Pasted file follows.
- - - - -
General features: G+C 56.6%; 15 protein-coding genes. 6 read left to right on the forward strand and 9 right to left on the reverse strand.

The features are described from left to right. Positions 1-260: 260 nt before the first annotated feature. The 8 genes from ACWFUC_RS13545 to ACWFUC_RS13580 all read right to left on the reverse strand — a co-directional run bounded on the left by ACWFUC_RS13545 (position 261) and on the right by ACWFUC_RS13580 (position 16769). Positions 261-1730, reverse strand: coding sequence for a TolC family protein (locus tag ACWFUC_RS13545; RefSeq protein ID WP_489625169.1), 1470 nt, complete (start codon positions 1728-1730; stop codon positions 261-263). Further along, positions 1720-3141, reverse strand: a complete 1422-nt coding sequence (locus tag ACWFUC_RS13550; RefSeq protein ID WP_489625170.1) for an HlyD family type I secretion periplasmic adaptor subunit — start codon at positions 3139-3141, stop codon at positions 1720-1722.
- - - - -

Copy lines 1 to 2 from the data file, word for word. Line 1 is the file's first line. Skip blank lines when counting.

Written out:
General features: G+C 56.6%; 15 protein-coding genes. 6 read left to right on the forward strand and 9 right to left on the reverse strand.

The features are described from left to right. Positions 1-260: 260 nt before the first annotated feature. The 8 genes from ACWFUC_RS13545 to ACWFUC_RS13580 all read right to left on the reverse strand — a co-directional run bounded on the left by ACWFUC_RS13545 (position 261) and on the right by ACWFUC_RS13580 (position 16769). Positions 261-1730, reverse strand: coding sequence for a TolC family protein (locus tag ACWFUC_RS13545; RefSeq protein ID WP_489625169.1), 1470 nt, complete (start codon positions 1728-1730; stop codon positions 261-263). Further along, positions 1720-3141, reverse strand: a complete 1422-nt coding sequence (locus tag ACWFUC_RS13550; RefSeq protein ID WP_489625170.1) for an HlyD family type I secretion periplasmic adaptor subunit — start codon at positions 3139-3141, stop codon at positions 1720-1722.